The camp could only accommodate forty or so people at once for military and political training. The regime was harsh and Wadih Haddid was a tough boss, concerned to maintain strict discipline. He gave responsibility for this to Carlos whilst he was on a journey to Beirut and Nairobi20. The senior member of Movement 2 June, Hans-Joachim Klein, who participated in the hostage taking in Vienna, offers an acid testimony which dents the image of Wadih Haddid, according to Abou Hani (father of Hani). Without being certain (because when writing his memoirs, and in fear of reprisals, he would not say which Arab countries had welcomed him), one might think that he is describing the camp at Ja’ar when he says “…the leaders at [camp name removed]…Abou Hani was always coming and going – profited from all the pleasures that the area could offer. That went from going to the cinema to visiting the nightclubs, passing via banquets at the hotel. And they had in their pockets what no soldier had in theirs: cash. In any case, these privileges were only accorded to Johnny and I, and in a more limited way to the other leaders of the RAF, of 2 June and the CZ. The other members of the West German guerrilla groups had as little entitlement to them as our Palestinian comrades”21.
Aden had thus become the logistical base for German activists because of the links that united them with the PFLP. “Revolutionary solidarity” was established on the basis of an unequal exchange, most notably with the militants of the Revolutionary Cells. The latter carried out terrorist operations for Wadih Haddid in return for arms, money and training. Several German activists lost their lives in this way through the hijacking of planes. Beirut and Baghdad constituted other relays in relation of client to boss or mercenary to commander, but Aden presented major advantages. Its friendly regime was less concerned about diplomatic considerations than was Iraq, for example, it provided passports (often diplomatic ones, most notably for Carlos), its isolation, its distance from the front line with Israel, and Soviet protection made it a sanctuary that was all the more precious, given that its support for the Palestinian cause had an affective colouring (interpersonal links) as well as a radical orientation (the PFLP and the DFPLP, rather than Fatah). Thus in the 1972 the South Yemen government facilitated an operation carried out by PFLP commandoes who “stole” a speedboat from the port at Aden so as to attack the tanker Coral Sea, which was heading towards Israel, near the Isle of Perim.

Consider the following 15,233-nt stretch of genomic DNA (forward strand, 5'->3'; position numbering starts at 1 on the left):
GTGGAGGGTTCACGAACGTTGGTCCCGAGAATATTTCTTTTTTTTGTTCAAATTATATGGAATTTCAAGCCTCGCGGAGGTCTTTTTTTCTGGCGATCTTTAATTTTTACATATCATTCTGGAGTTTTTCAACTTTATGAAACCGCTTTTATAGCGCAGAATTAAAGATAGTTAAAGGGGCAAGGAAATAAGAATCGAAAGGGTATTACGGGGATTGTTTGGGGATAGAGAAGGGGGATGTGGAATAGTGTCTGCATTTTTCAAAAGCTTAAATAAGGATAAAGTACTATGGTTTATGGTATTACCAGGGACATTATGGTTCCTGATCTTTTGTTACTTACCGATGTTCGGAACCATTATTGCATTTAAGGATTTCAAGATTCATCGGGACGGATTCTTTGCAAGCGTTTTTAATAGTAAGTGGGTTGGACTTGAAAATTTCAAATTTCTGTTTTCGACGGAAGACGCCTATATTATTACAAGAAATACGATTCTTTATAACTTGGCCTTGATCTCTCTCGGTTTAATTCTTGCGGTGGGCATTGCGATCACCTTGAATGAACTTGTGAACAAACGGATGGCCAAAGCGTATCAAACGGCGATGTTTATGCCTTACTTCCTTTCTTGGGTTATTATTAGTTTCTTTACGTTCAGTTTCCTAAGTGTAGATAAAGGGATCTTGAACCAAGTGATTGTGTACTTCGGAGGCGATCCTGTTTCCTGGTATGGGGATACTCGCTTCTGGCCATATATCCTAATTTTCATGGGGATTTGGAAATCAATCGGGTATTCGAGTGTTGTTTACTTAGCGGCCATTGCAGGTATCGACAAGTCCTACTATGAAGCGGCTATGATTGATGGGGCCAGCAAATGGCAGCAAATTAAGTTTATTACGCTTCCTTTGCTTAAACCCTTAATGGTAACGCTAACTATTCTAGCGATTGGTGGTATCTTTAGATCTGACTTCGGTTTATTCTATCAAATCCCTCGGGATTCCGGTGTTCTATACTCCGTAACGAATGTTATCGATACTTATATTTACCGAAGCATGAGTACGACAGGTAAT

It would seem that the city gained its function as a relay not from international commerce but from a new type of traffic, that of hijacked planes, which the PFLP became specialists in during the 1970s. Its airport welcomed the first hijacked plane in February 1972, when combatants involved in “external operations” hijacked a Lufthansa plane at New Delhi and redirected it to Aden. The German government paid a ransom of 5 million dollars, and the unit gave itself up to the Yemeni authorities, who released them shortly afterwards. Two years later, a mixed unit of Japanese Red Army and PFLP guerillas captured the Japanese Embassy in Kuweit in an assault and seized several hostages, including the ambassador, and joined up with another Japanese-Palestinian group that had come from Singapore where it had taken the passengers of a ferry-boat hostage. A Japan Airlines plane took them from Kuweit to South Yemen, where they disappeared. However, hijackers from Wadih Haddad’s group were turned away from Aden on two occasions. In 1974, after taking hostages from the French Embassy in the Hague, three Japanese guerillas who left the Netherlands on a plane for to Aden were refused permission to disembark by the South Yemen authorities. The Syrians agreed to take the plane. During the hijacking of a Lufthansa Boeing on the Palma-Frankfurt route in October 1977 by a Palestinian commando outfit calling for the liberation of RAF prisoners and two Palestinians imprisoned in Turkey, Aden was to be the final destination of the plane. It landed but was not given permission to stay and took off for Mogadishu, where a German military unit launched an attack on it, killing all the hostage takers, with the exception of the Lebanese guerilla Souhayla Al-Sayih. This action was to have been the last action by Wadih Haddad of any size. It gave the tendency of the SYP led by Abd al-Fattah Ismaïl the opportunity to overthrow Salem Ali Rubayy, who gave Wadih Haddad the permission to get the plane to land in Aden22. He was executed in 1978.